With his charming, jovial manner and eye for style, this award-winning fashion designer has won praise across the fashion industry since he launched his first collection in 1998. Reid’s clothing combines the comfort and relaxed style of the American South with a sense of fashion that easily moves from New York’s West Village to Charleston’s East Bay Street.
Today, Reid has 12 stores throughout the country. His base of operations, an old bookstore in Florence, Alabama, serves as his design studio and shop. His shops are located in cities like New York; Washington, D.C.; Chicago; and, of course, Charleston.
Reid grew up in Amite, a small town in eastern Louisiana— not exactly the center of the fashion world. But his mother ran a women’s boutique, so Reid developed a sense of fashion at a young age.
Reid released his first collection, a menswear line, in 1998 while living in the Garment District in New York. A women’s line soon followed. By 2001, he had won the Council of Fashion Designers of America (CFDA) award for best new menswear designer. He has gone on to win two more CFDA awards—including Menswear Designer of the Year—for his Billy Reid collections, joining Marc Jacobs, Tom Ford and Michael Kors as the only designers to win three or more of the prestigious awards.
Recently, we had the pleasure to talk to the designer about his background and his work.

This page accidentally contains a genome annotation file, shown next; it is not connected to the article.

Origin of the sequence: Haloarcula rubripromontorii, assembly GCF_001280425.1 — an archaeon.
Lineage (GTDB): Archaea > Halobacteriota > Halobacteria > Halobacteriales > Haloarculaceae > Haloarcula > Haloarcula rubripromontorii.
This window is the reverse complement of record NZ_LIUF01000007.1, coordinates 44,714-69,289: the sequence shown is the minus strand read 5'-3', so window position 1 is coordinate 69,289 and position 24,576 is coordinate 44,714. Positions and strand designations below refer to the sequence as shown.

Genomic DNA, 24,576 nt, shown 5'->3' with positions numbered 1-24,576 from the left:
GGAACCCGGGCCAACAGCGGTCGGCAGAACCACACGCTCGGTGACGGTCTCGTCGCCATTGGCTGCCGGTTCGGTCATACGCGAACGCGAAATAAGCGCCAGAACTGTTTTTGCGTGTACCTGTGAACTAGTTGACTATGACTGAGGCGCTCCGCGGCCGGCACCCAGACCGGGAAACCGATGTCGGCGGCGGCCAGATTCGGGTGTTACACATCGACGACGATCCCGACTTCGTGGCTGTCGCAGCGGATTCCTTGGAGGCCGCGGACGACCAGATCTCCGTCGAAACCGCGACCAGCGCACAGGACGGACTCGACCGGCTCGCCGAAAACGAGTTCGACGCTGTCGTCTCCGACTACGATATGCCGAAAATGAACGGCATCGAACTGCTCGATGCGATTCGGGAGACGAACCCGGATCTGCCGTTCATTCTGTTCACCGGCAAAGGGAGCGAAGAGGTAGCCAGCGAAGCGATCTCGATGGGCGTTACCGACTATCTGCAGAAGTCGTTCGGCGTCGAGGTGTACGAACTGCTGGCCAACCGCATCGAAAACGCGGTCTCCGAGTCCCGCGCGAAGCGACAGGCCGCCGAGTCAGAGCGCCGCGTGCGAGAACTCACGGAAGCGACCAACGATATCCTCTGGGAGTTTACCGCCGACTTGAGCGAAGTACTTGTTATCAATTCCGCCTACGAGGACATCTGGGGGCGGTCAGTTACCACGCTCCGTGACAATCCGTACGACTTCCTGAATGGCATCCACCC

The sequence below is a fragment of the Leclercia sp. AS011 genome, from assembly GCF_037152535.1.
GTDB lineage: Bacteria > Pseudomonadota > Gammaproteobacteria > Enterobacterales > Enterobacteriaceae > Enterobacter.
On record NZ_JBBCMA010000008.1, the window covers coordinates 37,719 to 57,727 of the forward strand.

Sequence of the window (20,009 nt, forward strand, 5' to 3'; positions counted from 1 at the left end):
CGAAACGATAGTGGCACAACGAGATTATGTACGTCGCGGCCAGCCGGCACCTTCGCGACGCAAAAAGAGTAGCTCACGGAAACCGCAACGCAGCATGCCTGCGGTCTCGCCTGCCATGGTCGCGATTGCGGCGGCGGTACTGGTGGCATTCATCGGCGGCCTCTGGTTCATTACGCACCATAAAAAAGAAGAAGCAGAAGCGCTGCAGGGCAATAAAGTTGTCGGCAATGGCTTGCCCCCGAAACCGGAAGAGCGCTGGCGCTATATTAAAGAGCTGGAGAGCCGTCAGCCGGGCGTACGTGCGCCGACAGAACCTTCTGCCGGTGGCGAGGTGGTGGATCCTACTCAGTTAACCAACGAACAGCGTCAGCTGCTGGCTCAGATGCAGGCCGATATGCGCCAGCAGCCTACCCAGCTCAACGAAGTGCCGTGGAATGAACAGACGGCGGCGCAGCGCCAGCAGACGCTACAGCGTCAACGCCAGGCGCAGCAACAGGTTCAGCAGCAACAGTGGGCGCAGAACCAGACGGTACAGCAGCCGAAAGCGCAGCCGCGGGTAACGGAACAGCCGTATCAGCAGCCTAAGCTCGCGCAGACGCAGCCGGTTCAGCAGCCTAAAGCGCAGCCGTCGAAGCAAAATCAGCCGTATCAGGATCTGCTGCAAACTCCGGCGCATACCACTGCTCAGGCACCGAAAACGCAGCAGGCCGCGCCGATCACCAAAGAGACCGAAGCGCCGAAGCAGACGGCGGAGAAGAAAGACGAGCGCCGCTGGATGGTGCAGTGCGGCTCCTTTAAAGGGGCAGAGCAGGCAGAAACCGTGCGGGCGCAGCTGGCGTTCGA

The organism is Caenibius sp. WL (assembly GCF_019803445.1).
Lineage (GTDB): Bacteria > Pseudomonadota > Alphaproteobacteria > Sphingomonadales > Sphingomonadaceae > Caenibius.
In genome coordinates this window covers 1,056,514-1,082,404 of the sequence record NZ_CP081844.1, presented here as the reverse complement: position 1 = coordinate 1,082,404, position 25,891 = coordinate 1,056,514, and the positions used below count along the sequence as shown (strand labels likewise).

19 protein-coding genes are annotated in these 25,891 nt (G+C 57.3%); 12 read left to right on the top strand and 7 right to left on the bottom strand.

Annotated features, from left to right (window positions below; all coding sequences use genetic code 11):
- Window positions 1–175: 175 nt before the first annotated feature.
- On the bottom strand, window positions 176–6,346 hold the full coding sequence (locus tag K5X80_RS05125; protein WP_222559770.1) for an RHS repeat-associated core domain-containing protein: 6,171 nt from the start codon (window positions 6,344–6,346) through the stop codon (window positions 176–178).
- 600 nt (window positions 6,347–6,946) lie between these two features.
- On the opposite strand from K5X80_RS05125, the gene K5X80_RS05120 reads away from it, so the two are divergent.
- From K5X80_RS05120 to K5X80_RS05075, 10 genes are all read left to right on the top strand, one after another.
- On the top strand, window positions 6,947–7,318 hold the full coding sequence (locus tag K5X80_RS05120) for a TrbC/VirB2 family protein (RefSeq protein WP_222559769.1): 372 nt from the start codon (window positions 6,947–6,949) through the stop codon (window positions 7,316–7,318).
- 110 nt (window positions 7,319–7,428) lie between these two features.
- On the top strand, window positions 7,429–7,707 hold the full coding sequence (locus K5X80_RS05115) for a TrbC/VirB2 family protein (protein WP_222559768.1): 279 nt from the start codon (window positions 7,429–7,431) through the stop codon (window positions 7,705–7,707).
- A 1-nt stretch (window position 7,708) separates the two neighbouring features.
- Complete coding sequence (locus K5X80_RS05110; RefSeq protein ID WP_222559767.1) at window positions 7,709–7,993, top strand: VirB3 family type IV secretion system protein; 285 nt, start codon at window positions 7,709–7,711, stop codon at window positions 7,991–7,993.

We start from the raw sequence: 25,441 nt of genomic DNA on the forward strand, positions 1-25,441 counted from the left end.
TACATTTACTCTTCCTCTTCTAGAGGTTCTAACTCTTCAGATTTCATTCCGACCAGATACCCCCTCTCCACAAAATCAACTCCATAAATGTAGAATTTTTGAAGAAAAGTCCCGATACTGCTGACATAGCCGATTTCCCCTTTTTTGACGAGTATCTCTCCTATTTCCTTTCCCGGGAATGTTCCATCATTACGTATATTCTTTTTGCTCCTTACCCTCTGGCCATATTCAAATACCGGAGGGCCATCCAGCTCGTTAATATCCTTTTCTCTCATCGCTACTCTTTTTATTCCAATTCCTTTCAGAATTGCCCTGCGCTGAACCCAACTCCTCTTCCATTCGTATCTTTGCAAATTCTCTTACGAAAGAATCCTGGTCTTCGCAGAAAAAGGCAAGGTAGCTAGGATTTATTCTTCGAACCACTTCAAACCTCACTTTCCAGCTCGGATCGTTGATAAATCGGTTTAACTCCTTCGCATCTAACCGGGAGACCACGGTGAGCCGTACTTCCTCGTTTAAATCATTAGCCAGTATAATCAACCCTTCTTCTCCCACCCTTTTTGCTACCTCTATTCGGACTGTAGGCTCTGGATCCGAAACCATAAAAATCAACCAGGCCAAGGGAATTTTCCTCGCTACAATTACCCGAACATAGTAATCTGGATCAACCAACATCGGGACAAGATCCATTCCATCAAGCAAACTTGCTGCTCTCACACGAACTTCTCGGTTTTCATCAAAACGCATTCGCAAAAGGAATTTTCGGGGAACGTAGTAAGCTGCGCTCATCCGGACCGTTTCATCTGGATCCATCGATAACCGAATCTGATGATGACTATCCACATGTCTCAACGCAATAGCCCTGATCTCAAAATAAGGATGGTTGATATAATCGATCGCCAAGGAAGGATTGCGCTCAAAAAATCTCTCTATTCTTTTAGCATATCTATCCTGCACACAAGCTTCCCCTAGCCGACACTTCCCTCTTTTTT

Though you grew up in a small Southern town, you were nevertheless exposed to fashion at a young age. What is fashion to you?
Fashion is incredibly personal; it’s difficult to say exactly what fashion can be. For the Billy Reid brand, my team and I like to think about modernity and timeliness. Those are contradictions, I know, but we embrace them. We like to make pieces that live with you— things that get better with age—not just comfort-wise, but stylistically as well.
You have stores all over the country. How do you make your designs work in diverse markets, such as the cold Midwest and warm Southeast?
A lot of things go into building a collection. Considerations of style and our own personal and professional ideas are important, but we have to take regional conditions into account as well. A heavy pea coat may be a staple in Chicago, but a person in Charleston may wear one only a few times a year. Still, style is a lot less regional nowadays. We can sell the same pieces in all of our markets.
What drew you and your team to open a Charleston location?
Charleston’s a great city. I’d never visited until we started looking for a location, but I have friends here, like chefs Sean Brock [Husk] and Mike Latta [FIG]. I thought Charleston would be a great market for our collection, since our style is anchored in the South.
Tell us about this winter’s collection.
We focus on weight and textures for winter, pieces that have a lot of surface interest but aren’t too bulky. We will also put more emphasis on knits and mixing materials, like cashmere to cotton or silk to wool.
Besides designing, you host the multicultural festival Shindig every August in Florence. What’s your favorite part?
Everything. It’s a gathering of friends, editors, influencers and musicians. Sean [Brock] has joined us in the past, and we’ve had musical acts like Jack White and Dan Auerbach. It’s a great atmosphere that gives us a chance to showcase our collection and have fun while doing it.
You were born in Louisiana and live in Alabama. Big question: LSU or the Crimson Tide?
LSU all the way. I don’t think I’ve ever missed listening to or watching a game.
M. Luke Yoder is a writer based in Charleston. Find out more at mlukeyoder.com.